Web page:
Physical therapy (PT) is required daily (5 days per week) during the lengthening. The Paley Institute has a specialized physical therapy department on-site. All of the therapists have been specifically trained in the rehabilitation of lengthening patients and treat lengthening patients each and every day. This experience is crucial to ensuring a positive outcome, maximizing strength and flexibility, and preventing complications. The Paley Institute is unique among other centers in offering an on-site therapy department specifically catered to the lengthening patient. All physical therapy during lengthening is included in the cost estimate for all of our stature lengthening patients.
During the consolidation phase, the patient needs to continue with PT but less often (2-3 days per week). This is usually done closer to home since most patients depart from West Palm Beach after lengthening. Your therapist will prepare a discharge packet for your home therapist, including all of your medical notes and videos on specific stretches. If you plan to stay locally for some time we can arrange physical therapy at our center.
Daily home exercises are required by the patient throughout both lengthening and consolidation phases. Your physical therapist at the Paley Institute will instruct you and your caregivers on the home exercise protocols.
For more information on PT at the Paley Institute, see Center for Rehabilitation & Physical Therapy.
Twenty-four to forty-eight hours after discharge from the hospital, you will begin outpatient physical therapy at the Paley Institute. The lengthening will begin one to seven days after surgery. It is desirable to achieve 90 degrees of knee motion during the first week and preserve it throughout the lengthening. If knee motion becomes too tight, the lengthening may be halted prematurely. We will never sacrifice length for function.
For tibial lengthening, a splint will be issued in the hospital to maintain neutral ankle position (90 degrees) and must be worn 22 hours per day to prevent contracture.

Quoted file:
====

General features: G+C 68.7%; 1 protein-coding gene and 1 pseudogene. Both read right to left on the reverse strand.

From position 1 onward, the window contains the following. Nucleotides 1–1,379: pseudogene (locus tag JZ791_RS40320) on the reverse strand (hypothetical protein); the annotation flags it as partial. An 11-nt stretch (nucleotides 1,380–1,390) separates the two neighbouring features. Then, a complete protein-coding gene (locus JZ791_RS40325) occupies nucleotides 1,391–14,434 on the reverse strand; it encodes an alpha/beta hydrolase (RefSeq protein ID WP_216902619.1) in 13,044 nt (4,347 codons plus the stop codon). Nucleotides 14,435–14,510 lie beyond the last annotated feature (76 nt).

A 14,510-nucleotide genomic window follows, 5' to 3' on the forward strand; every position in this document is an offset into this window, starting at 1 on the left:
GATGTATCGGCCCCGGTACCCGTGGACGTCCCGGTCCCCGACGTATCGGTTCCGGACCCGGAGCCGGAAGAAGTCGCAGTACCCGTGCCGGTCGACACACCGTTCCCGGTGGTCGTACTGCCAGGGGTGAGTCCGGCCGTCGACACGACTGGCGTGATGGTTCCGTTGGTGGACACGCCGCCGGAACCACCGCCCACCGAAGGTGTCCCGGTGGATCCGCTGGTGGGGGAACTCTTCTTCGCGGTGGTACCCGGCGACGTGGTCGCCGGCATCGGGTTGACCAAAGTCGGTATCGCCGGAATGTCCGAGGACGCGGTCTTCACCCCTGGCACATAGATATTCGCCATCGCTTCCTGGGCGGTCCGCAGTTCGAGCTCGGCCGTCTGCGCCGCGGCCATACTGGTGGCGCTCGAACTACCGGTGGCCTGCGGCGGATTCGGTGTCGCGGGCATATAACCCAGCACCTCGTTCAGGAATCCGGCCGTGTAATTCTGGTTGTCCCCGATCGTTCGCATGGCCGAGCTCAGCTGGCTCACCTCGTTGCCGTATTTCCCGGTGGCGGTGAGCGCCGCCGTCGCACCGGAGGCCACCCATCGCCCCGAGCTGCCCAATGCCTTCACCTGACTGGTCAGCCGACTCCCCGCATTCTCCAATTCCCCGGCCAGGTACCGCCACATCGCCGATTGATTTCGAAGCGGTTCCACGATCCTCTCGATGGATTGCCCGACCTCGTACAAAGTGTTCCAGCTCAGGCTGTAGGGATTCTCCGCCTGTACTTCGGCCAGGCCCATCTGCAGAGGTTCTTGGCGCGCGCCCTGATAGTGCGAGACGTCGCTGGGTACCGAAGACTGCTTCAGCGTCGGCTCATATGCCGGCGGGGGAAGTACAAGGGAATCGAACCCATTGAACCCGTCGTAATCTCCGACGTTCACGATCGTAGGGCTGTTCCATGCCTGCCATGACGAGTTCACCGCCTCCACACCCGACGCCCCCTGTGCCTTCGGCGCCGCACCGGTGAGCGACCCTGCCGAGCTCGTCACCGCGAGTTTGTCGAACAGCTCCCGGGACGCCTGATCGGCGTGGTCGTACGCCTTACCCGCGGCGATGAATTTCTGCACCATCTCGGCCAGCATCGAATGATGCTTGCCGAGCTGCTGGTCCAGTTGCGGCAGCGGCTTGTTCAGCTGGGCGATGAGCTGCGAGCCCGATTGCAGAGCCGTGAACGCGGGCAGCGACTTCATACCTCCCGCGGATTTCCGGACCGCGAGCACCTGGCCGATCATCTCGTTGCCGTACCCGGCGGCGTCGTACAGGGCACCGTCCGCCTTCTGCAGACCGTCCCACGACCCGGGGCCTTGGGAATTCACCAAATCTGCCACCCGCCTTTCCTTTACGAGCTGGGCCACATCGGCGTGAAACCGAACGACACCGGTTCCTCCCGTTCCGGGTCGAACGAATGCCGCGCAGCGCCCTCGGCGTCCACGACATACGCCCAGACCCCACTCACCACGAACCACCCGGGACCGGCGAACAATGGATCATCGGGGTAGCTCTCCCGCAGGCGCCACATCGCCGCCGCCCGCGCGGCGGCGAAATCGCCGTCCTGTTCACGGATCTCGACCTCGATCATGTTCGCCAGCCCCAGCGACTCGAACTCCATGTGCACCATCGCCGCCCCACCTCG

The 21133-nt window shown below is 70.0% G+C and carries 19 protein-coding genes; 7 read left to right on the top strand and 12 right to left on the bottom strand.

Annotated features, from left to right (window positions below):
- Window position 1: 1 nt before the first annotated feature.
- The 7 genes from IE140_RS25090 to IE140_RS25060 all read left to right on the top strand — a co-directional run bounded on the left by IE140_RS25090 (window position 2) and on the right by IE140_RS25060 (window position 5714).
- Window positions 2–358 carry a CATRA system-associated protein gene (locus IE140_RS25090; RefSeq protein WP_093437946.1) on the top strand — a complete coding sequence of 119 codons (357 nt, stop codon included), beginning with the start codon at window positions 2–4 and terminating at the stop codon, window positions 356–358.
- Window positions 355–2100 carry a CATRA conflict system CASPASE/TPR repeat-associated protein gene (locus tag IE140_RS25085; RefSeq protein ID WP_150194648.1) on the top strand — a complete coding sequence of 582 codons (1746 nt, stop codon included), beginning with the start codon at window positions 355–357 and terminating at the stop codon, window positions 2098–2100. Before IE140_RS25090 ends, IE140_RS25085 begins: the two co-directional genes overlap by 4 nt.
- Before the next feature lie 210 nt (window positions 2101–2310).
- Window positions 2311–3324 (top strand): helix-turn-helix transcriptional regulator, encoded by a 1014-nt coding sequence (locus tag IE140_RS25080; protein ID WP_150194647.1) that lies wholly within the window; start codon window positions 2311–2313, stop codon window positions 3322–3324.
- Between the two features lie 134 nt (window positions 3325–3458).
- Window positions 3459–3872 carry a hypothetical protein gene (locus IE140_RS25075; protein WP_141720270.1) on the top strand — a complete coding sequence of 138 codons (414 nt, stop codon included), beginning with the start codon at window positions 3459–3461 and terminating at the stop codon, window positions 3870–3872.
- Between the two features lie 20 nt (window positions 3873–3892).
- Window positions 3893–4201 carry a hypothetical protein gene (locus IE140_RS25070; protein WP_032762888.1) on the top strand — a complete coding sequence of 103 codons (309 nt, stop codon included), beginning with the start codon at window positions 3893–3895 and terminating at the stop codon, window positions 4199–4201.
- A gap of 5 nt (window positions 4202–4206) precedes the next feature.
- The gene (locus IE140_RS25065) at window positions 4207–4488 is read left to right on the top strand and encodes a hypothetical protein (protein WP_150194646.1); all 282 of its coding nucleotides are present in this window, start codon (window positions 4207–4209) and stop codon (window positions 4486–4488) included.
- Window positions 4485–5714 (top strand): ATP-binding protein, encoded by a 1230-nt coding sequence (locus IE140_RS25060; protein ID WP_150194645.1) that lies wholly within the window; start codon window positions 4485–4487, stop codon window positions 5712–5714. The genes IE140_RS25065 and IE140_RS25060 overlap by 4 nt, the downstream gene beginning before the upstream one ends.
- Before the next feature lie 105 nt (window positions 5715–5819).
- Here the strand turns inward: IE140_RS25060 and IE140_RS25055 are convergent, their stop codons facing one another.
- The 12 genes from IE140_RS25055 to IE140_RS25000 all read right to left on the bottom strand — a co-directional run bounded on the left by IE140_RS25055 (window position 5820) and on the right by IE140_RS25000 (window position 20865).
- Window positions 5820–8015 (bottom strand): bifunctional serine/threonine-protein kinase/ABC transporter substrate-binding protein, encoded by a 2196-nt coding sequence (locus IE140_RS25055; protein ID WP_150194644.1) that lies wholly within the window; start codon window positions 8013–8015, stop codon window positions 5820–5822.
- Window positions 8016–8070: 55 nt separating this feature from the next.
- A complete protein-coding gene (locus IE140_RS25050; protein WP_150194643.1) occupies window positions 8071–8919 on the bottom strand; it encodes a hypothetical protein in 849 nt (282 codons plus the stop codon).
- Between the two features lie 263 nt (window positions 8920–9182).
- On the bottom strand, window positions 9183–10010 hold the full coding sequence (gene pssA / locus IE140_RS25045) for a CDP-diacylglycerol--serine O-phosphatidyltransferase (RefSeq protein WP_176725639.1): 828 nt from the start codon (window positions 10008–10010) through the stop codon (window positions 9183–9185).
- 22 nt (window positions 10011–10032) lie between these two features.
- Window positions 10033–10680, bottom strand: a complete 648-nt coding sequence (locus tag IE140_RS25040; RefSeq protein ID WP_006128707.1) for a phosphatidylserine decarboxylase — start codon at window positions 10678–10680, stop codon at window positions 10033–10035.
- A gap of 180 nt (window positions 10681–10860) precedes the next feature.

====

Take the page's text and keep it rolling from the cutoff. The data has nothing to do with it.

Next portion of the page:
The goals of physical therapy are to maximize range-of-motion (ROM), prevent contractures, and improve strength, mobility, and functional independence, as well as monitor rate of lengthening and help patient troubleshoot and avoid complications. Daily stretches include ankle dorsi-flexion with knee flexed and extended (gastro-soleus stretch), knee flexion (90 degrees) in seated and prone (quadriceps, including rectus femoris), knee extension (0 degrees) supine (hamstring and gastrocnemius), hip abduction (30 - 40 degrees), hip adduction, and Ober stretch as permitted (iliotibial band). If knee motion becomes limited, an extension dynamic splint may be utilized. Specific stretches may vary slightly depending on femoral lengthening vs. tibial lengthening.
Precautions during lengthening include 50 - 75 pounds weight-bearing, depending on size of nail; 10.7 mm = 50 lbs; 12.5 mm = 75 lbs. Weight-bearing is directed by Dr. Paley and will only progress with his clearance. No closed chain squats or strengthening are permitted. As the PRECICE nail distracts, there is a higher risk of nail breakage, so weight-bearing may decrease as lengthening occurs to minimize the risk of fracture. The physical therapists will teach you how to offload your weight to the arms while walking on crutches, in order to maintain weight-bearing precautions.
During the consolidation phase, the goals of PT are to reclaim maximum ROM, eliminate any leftover muscle restrictions, and progress gait, balance, and strength. The muscles that tend to exhibit the most weakness post-lengthening are the gluteus medius, quadriceps, and gastrocnemius. Duration of physical therapy will decrease as you regain your pre-surgical strength and flexibility. Weight-bearing will progress with Dr. Paley's clearance only and is determined based on x-rays sent once a month. High-impact activities (running, jumping, etc.) should not be undertaken until cleared by Dr. Paley.